• Interestingly averted by humans. Goblin soldiers will gladly blunder into your traps time and time again. Piss off the humans, though, and their soldiers will remember and avoid every trap their merchants or diplomats saw.
  • In the Rainbow Six series, once you make a noise with an unsilenced weapon or a stray bullet ricocheting, the tangos in the area will all know your position, although they can't see you yet. And when they do see you, even if you peek around a corner, they will almost always get an instant One-Hit Kill.
  • If you kill a baby or eat an egg in Spore, the entire species will know. Always.
  • An example that can be turned to the player's advantage; if you give any party members a "Foe: <Element>-weak" gambit in Final Fantasy XII, your allies will always know when the enemy is weak to that element, even if the enemy has immunity from the Libra effect (that reveals weaknesses).
    • Inverted in Final Fantasy Tactics a 2: the player can see enemies' reaction abilities, but the AI can't. This leads to the AI wasting turns by doing things like using normal attacks on units whose reaction ability makes them always dodge normal attacks.
    • Final Fantasy IV has an enemy called the Li'l Murderer (or Tricker in the SNES version), and it scans itself. Thus you know it's weak against lightning. But if you use lightning on it, it will start casting high-powered lightning spells on all of you, whereas otherwise, it would just scan itself until it died.
  • In Transcendence, if you're being hit by blinder cannon while shields are down, your visual will turn static, signifying that it's being damaged. If the enemy got hit? It does absolutely nothing.
  • City of Villains has two types of enemy ambushes: the first kind that simply run to the spot on the map where you were when you triggered it and will either run into you along the way or be waiting for you if you come back, and then the kind that make Stalkers scream bloody murder because they home in one you no matter where you go and see right through stealth even if they normally cannot.
    • The second type was also a nightmare for Masterminds before the introduction of Bodyguard - the hostile mobs would zero in on the vulnerable player and ignore the expendable pets.
  • Anyone who's played a Sram in Dofus knows that this applies. Enemies can see everything you do, and can even track (and sometimes attack) you when you're invisible.
    • This is subverted now. Instead of knowing where you or your traps are, the A.I. makes an educated guess on where you are when invisible. Turning invisible, and then using 1 movement point, it will know you are on one of the squares right next to your former location, and have to make a guess based on that, just like any human player would. The same applies to Traps, as they too are invisible, only here they generally fail at guessing, and always assume you placed the trap in a perfectly linear path in the direction you are facing (Which you don't nessesarily have to). Oddly enough, even in high-tier PvP, the players are generally less intelligent than the A.I.'s anyway, as most Self-proclaimed "Pros" Generally assume everyone are predictable idiots.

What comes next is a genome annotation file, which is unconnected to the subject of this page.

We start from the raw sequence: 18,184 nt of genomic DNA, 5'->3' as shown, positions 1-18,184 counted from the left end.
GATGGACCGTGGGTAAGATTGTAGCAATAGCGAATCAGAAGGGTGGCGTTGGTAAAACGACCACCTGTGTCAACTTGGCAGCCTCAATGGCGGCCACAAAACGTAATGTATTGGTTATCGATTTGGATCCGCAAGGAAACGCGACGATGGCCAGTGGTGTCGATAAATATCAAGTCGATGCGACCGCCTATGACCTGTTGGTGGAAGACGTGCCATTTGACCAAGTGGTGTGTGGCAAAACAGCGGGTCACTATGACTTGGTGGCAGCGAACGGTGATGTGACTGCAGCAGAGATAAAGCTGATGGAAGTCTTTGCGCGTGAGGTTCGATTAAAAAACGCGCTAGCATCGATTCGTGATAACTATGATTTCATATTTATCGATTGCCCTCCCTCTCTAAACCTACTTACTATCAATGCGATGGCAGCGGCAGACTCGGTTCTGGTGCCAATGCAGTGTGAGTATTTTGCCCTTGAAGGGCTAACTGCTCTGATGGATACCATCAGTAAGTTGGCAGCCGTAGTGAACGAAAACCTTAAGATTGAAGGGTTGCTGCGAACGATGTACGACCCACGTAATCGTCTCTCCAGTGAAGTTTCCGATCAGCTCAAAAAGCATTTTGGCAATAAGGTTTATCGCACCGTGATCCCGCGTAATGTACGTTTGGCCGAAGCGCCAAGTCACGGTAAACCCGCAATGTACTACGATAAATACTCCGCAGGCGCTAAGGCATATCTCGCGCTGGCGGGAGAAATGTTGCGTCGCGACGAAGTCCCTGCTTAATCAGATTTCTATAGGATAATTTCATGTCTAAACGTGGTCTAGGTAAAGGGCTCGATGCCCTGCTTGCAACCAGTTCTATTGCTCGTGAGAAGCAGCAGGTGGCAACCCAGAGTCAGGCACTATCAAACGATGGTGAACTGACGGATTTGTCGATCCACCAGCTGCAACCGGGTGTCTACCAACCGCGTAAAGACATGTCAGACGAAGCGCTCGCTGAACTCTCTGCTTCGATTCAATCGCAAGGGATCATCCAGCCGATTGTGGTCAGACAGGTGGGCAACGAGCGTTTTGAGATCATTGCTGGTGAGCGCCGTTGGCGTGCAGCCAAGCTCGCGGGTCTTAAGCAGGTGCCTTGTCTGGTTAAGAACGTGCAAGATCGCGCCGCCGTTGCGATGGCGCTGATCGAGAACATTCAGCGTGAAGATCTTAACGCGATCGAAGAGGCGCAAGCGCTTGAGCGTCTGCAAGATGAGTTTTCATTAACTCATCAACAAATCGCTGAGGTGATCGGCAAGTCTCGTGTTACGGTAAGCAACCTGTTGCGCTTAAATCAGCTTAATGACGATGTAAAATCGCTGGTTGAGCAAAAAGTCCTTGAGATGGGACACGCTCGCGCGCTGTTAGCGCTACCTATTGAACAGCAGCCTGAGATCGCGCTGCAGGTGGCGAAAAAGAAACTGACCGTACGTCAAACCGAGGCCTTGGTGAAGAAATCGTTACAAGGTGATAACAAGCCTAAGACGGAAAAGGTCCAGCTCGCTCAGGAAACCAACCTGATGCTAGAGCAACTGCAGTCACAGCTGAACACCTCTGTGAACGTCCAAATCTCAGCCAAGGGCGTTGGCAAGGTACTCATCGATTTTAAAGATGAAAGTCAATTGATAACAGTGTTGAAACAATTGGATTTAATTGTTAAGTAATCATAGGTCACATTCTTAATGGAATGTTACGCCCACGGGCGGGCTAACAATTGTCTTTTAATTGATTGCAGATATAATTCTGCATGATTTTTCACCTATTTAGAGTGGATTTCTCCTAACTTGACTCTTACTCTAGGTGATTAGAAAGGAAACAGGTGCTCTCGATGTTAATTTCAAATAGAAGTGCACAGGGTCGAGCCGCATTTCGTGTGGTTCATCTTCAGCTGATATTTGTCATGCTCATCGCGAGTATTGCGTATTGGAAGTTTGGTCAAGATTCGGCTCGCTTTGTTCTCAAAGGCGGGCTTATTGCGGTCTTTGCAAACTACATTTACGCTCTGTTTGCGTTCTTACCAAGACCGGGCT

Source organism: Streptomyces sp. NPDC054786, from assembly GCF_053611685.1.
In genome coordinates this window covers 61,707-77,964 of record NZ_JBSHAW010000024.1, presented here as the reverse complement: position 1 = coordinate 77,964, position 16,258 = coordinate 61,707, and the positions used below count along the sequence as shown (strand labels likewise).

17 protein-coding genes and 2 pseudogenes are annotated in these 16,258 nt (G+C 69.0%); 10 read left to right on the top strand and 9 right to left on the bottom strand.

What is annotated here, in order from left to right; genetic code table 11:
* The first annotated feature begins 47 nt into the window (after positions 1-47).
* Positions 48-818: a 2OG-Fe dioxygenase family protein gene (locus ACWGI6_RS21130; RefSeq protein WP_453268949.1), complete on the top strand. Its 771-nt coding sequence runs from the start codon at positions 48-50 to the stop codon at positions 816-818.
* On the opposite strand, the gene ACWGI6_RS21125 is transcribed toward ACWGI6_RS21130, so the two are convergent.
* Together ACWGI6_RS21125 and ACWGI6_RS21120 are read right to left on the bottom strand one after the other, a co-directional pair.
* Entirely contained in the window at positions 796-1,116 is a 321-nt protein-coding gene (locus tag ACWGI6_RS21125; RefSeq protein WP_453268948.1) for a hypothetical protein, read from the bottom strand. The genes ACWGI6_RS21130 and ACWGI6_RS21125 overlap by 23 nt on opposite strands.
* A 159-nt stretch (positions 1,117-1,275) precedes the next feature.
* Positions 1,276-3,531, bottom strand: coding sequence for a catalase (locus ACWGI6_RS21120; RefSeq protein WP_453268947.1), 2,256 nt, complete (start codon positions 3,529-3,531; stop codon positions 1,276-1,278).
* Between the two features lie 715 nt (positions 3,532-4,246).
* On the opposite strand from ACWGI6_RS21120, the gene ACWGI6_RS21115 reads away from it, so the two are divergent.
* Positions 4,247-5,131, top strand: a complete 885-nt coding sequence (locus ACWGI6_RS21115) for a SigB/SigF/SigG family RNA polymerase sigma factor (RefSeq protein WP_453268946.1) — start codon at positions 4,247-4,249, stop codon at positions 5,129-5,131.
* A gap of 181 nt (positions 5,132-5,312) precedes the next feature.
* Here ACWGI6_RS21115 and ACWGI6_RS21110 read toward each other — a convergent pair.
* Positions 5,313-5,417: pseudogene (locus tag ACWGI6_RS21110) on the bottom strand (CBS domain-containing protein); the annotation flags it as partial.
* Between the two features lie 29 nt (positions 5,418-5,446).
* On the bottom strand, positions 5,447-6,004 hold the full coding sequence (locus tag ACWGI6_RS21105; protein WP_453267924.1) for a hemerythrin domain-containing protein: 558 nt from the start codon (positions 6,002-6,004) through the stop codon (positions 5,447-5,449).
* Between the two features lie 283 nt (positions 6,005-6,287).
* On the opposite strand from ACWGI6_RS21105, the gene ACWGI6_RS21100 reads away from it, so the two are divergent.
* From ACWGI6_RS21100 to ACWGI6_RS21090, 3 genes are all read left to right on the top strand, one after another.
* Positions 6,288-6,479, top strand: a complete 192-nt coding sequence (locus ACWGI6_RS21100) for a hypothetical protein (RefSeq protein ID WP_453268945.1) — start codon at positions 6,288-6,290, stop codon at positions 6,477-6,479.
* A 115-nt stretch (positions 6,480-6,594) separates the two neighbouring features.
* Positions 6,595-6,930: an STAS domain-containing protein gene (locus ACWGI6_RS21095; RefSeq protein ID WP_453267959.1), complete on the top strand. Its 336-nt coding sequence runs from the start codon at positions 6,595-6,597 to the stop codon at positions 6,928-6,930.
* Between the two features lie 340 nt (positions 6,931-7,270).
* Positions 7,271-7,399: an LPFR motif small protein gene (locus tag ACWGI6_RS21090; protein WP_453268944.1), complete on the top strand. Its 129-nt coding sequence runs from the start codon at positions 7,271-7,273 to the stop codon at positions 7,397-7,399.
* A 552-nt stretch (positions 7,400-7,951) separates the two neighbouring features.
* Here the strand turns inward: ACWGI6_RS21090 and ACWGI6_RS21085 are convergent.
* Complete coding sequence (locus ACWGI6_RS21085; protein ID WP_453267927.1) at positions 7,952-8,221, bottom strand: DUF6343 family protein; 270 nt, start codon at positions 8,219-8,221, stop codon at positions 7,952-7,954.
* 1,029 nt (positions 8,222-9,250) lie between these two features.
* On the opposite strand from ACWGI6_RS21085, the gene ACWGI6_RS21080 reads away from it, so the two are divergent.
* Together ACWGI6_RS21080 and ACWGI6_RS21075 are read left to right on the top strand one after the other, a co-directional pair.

• Team Fortress 2 developers recently released a beta for bots which attempt to avert this, by having them simulate what a human would realistically see and hear in a match, instead of relying of server side data. And it kinda works. The bots won't open fire until they see you, but they will always hit you, and while they can see through a Spy's disguise they won't attack one until the disguise is dropped.
  • In Battle for Wesnoth, subjecting the AI to Fog of War is not yet implemented. This is probably why the single-player campaigns don't use Fog of War most of the time.
  • A lot of the Yu-Gi-Oh! games before the DS's release have done this. While this was perfectly justified for Pegasus, who actually had this ability in the series, it doesn't excuse the other opponents. Of course, the reason for this before the DS could have been programming restraints.
    • Ironically, Pegasus easily has the worst AI in the first GBA game, more than making up for his cheating by wasting cards, replacing his cards in play with inferior cards, and pretty much anything he can possibly do to give himself a disadvantage.
      • Pegasus is always extra blatant about this in any game he's in. This is most obvious in Duelist of the Roses. In this game terrain bonuses and penalties come into effect. Most of the A Is will walk into losing battles if you play your card face down on occasion, and can be bluffed some of the time. Pegasus will accurately calculate the attack of your facedown card after all effects, and make sound decisions based on it.